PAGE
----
Of the 887 studied congregations, 211 (23.8%) reported to offer at least one of three services to prisoners and their families: prison ministries, programs for prisoners’ families, and youth offenders.
Of the 887 studied congregations, 300 (33.8%) reported to offer at least one of three after school services: tutoring services, after school recreational care, and after school homework programs.
Of the 887 studied congregations, 142 (16%) reported to offer at least one of the mentoring programs: mentoring/rites of passage and collaboration with Big Brother/Big Sister and Boys to Men.
Of the 887 studied congregations, 200 (22.5%) reported to offer at least one of the pre-school services: daycare, nursery schools or serve as sites for Head Start programs.
Of the 887 studied congregations, 415 (46.8%) reported to offer at least one of the summer programs: summer camps and/or summer programs for teens.
Congregations are also involved in providing educational services for adults: 128 congregations (13.3%) are involved in adult literacy programs while 109 (12.3%) are involved in GED (high school equivalency) educational programs and 126 congregations (14.2%) are involved in computer training for adults.
Only 118 congregations (13.3%) hold worship or prayer services in collaboration with others. Nearly a third of the congregations (294; 33.1%) collaborated with other faith-based organizations to develop and deliver community service programs and a slightly larger fraction of congregations (338; 38.1%) collaborate with secular organizations in delivering a service.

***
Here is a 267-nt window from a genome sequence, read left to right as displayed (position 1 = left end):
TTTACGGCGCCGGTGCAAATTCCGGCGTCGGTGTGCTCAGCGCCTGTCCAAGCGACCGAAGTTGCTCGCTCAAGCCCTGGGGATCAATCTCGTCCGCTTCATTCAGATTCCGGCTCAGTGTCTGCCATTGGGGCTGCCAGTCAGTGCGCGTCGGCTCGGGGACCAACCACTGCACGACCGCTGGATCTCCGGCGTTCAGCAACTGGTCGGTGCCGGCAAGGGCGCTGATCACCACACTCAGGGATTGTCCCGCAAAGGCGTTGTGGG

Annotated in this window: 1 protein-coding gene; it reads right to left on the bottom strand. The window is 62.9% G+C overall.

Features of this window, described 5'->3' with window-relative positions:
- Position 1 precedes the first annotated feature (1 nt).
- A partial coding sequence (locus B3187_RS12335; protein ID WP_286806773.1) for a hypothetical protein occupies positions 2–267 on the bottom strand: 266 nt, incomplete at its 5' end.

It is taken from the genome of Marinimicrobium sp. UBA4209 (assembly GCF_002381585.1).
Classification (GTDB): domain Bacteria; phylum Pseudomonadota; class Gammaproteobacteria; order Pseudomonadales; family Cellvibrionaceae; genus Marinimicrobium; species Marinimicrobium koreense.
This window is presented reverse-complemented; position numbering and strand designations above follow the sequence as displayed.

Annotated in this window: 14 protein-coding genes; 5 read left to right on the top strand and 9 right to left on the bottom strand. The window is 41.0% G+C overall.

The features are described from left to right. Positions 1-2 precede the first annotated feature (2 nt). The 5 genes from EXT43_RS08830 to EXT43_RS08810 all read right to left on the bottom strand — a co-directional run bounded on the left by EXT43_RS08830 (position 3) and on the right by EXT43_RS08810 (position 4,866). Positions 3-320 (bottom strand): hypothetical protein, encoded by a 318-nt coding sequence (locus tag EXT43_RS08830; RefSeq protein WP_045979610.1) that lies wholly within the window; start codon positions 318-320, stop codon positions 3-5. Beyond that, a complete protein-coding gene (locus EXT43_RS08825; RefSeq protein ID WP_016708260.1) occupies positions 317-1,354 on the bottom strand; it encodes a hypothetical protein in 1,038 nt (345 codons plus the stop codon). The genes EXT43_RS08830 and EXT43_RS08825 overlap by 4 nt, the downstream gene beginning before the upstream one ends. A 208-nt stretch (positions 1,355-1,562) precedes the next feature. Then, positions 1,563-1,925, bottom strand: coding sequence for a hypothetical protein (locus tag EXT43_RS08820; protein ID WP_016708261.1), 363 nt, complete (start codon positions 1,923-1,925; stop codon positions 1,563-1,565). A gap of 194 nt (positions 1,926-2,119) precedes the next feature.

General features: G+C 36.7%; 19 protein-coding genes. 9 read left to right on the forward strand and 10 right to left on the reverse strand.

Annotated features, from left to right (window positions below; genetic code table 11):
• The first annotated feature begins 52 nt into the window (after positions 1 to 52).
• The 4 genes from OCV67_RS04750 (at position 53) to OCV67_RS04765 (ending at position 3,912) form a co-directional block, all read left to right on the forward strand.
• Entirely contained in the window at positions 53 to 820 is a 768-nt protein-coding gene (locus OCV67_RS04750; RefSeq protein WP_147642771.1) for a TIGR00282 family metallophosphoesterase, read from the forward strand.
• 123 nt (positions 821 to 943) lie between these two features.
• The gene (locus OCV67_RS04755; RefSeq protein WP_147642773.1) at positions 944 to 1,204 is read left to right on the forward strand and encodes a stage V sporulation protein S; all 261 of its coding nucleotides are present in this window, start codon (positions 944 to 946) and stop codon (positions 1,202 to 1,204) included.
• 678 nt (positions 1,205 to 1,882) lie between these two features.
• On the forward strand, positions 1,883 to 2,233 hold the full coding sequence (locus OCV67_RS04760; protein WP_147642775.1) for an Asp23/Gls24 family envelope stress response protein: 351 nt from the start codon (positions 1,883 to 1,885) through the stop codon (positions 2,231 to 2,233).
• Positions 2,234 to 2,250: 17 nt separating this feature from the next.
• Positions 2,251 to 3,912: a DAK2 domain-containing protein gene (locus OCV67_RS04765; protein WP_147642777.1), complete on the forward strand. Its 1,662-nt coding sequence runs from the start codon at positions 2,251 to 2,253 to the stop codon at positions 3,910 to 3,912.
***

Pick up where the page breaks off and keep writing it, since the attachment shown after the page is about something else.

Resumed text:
Of the 887 congregations we surveyed, only 62 (7%) reported being familiar with Charitable Choice. Only two reported having formed a committee or group to draft a grant or contract proposal.
The monthly replacement value of an average congregation in Philadelphia is estimated at $9,490.54 or an annual replacement value of $113,886.48. We assess the annual replacement value of the entire body of congregations in Philadelphia at $227,772,960.
Visit the web site of the Program for the Study of Organized Religion and Social Work to read several of the articles from this study, including,
Cnaan, R. A. & Boddie, S. C. (2001). Philadelphia census of congregations and their involvement in social service delivery, Social Service Review, (75)4, 559-580. (pdf)
Cnaan, R. A. & Boddie, S. C. (2001). Black church outreach: Comparing how black and other congregations serve their needy neighbors, CRUCCS Report 2001-1. Philadelphia: University of Pennsylvania. (pdf)
Cnaan, R. A. (1997).Social and community involvement of religious congregations housed in historic religious properties: Findings from a six-city study, Philadelphia: Program for the Study of Organized Religion and Social Work, University of Pennsylvania. (Word document)